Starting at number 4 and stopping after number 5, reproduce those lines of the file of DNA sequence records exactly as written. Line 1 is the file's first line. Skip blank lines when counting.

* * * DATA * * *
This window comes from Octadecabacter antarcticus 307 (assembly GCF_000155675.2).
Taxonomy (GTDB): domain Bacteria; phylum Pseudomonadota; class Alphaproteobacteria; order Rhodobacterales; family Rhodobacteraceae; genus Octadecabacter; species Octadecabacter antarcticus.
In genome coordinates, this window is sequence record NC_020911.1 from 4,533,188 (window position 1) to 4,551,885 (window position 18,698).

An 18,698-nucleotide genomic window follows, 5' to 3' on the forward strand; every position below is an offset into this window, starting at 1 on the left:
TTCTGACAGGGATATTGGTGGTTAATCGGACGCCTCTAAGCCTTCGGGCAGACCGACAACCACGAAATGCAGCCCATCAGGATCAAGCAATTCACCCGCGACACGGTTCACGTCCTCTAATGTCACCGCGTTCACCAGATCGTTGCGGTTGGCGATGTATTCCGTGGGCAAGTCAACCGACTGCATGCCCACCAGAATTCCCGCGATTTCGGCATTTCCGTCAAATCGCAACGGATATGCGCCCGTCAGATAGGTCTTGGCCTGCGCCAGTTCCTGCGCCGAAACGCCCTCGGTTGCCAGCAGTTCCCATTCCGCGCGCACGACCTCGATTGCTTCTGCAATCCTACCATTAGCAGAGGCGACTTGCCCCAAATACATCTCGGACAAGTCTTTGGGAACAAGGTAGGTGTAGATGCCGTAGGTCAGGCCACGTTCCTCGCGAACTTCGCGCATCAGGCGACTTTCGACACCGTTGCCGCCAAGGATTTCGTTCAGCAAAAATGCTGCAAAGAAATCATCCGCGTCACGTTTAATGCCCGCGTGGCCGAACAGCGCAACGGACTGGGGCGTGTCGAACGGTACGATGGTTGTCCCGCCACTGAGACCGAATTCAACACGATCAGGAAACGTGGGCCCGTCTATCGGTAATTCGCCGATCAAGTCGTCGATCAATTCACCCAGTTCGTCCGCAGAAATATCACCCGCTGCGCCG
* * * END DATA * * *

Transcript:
An 18,698-nucleotide genomic window follows, 5' to 3' on the forward strand; every position below is an offset into this window, starting at 1 on the left:
TTCTGACAGGGATATTGGTGGTTAATCGGACGCCTCTAAGCCTTCGGGCAGACCGACAACCACGAAATGCAGCCCATCAGGATCAAGCAATTCACCCGCGACACGGTTCACGTCCTCTAATGTCACCGCGTTCACCAGATCGTTGCGGTTGGCGATGTATTCCGTGGGCAAGTCAACCGACTGCATGCCCACCAGAATTCCCGCGATTTCGGCATTTCCGTCAAATCGCAACGGATATGCGCCCGTCAGATAGGTCTTGGCCTGCGCCAGTTCCTGCGCCGAAACGCCCTCGGTTGCCAGCAGTTCCCATTCCGCGCGCACGACCTCGATTGCTTCTGCAATCCTACCATTAGCAGAGGCGACTTGCCCCAAATACATCTCGGACAAGTCTTTGGGAACAAGGTAGGTGTAGATGCCGTAGGTCAGGCCACGTTCCTCGCGAACTTCGCGCATCAGGCGACTTTCGACACCGTTGCCGCCAAGGATTTCGTTCAGCAAAAATGCTGCAAAGAAATCATCCGCGTCACGTTTAATGCCCGCGTGGCCGAACAGCGCAACGGACTGGGGCGTGTCGAACGGTACGATGGTTGTCCCGCCACTGAGACCGAATTCAACACGATCAGGAAACGTGGGCCCGTCTATCGGTAATTCGCCGATCAAGTCGTCGATCAATTCACCCAGTTCGTCCGCAGAAATATCACCCGCTGCGCCG